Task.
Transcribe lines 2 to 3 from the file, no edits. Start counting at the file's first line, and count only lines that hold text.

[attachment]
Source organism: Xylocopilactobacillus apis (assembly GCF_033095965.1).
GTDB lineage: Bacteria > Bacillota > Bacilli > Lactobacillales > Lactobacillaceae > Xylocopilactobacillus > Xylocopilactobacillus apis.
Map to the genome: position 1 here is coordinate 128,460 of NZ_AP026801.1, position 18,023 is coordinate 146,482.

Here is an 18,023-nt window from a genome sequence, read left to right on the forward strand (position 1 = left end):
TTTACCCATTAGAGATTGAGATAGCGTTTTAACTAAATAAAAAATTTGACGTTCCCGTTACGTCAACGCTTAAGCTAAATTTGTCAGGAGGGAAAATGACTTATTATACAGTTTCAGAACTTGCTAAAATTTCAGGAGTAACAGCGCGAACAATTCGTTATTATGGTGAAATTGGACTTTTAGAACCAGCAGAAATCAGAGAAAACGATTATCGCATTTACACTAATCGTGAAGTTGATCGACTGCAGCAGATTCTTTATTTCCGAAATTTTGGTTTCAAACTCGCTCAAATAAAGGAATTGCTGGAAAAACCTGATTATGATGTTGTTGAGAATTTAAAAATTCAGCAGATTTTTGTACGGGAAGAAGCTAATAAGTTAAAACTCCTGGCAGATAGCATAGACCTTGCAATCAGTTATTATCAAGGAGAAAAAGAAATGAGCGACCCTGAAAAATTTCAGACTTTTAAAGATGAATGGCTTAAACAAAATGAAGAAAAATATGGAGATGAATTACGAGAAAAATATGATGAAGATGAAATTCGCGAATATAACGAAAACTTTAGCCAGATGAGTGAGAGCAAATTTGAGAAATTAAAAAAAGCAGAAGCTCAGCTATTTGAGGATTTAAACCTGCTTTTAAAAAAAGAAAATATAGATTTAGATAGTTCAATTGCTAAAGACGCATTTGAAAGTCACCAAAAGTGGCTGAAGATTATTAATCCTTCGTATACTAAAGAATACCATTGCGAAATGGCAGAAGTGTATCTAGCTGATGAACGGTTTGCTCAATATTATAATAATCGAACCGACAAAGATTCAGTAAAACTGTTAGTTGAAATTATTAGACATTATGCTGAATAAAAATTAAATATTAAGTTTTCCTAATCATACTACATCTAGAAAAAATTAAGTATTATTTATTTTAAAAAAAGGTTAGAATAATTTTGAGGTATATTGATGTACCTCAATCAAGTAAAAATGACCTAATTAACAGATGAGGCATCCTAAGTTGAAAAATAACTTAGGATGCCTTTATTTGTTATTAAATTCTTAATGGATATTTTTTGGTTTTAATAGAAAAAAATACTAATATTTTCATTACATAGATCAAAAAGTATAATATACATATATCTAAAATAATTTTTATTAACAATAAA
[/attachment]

GTDB lineage: Bacteria > Bacillota > Bacilli > Lactobacillales > Lactobacillaceae > Xylocopilactobacillus > Xylocopilactobacillus apis.
Map to the genome: position 1 here is coordinate 128,460 of NZ_AP026801.1, position 18,023 is coordinate 146,482.